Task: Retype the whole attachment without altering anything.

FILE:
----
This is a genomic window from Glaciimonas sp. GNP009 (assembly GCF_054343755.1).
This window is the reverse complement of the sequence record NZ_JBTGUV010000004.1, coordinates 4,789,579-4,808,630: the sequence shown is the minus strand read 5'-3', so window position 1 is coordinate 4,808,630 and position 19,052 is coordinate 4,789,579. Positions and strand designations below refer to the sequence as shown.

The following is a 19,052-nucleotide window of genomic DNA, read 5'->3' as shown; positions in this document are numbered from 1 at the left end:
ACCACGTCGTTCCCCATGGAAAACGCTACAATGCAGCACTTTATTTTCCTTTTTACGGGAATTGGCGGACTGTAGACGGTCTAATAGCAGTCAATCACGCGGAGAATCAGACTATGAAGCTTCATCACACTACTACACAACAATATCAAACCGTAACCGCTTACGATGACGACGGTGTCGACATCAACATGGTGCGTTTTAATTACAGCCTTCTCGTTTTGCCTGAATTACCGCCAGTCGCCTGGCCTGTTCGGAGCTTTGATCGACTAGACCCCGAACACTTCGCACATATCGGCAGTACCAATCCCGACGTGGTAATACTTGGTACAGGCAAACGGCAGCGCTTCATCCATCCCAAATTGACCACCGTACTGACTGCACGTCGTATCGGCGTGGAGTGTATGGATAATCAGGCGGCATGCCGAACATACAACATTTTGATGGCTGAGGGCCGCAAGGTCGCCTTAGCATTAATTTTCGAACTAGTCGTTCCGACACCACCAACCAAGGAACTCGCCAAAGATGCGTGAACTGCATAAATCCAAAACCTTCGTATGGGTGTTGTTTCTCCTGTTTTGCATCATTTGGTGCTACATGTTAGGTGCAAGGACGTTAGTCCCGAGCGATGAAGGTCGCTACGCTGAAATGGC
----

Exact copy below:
This is a genomic window from Glaciimonas sp. GNP009 (assembly GCF_054343755.1).
This window is the reverse complement of the sequence record NZ_JBTGUV010000004.1, coordinates 4,789,579-4,808,630: the sequence shown is the minus strand read 5'-3', so window position 1 is coordinate 4,808,630 and position 19,052 is coordinate 4,789,579. Positions and strand designations below refer to the sequence as shown.

The following is a 19,052-nucleotide window of genomic DNA, read 5'->3' as shown; positions in this document are numbered from 1 at the left end:
ACCACGTCGTTCCCCATGGAAAACGCTACAATGCAGCACTTTATTTTCCTTTTTACGGGAATTGGCGGACTGTAGACGGTCTAATAGCAGTCAATCACGCGGAGAATCAGACTATGAAGCTTCATCACACTACTACACAACAATATCAAACCGTAACCGCTTACGATGACGACGGTGTCGACATCAACATGGTGCGTTTTAATTACAGCCTTCTCGTTTTGCCTGAATTACCGCCAGTCGCCTGGCCTGTTCGGAGCTTTGATCGACTAGACCCCGAACACTTCGCACATATCGGCAGTACCAATCCCGACGTGGTAATACTTGGTACAGGCAAACGGCAGCGCTTCATCCATCCCAAATTGACCACCGTACTGACTGCACGTCGTATCGGCGTGGAGTGTATGGATAATCAGGCGGCATGCCGAACATACAACATTTTGATGGCTGAGGGCCGCAAGGTCGCCTTAGCATTAATTTTCGAACTAGTCGTTCCGACACCACCAACCAAGGAACTCGCCAAAGATGCGTGAACTGCATAAATCCAAAACCTTCGTATGGGTGTTGTTTCTCCTGTTTTGCATCATTTGGTGCTACATGTTAGGTGCAAGGACGTTAGTCCCGAGCGATGAAGGTCGCTACGCTGAAATGGC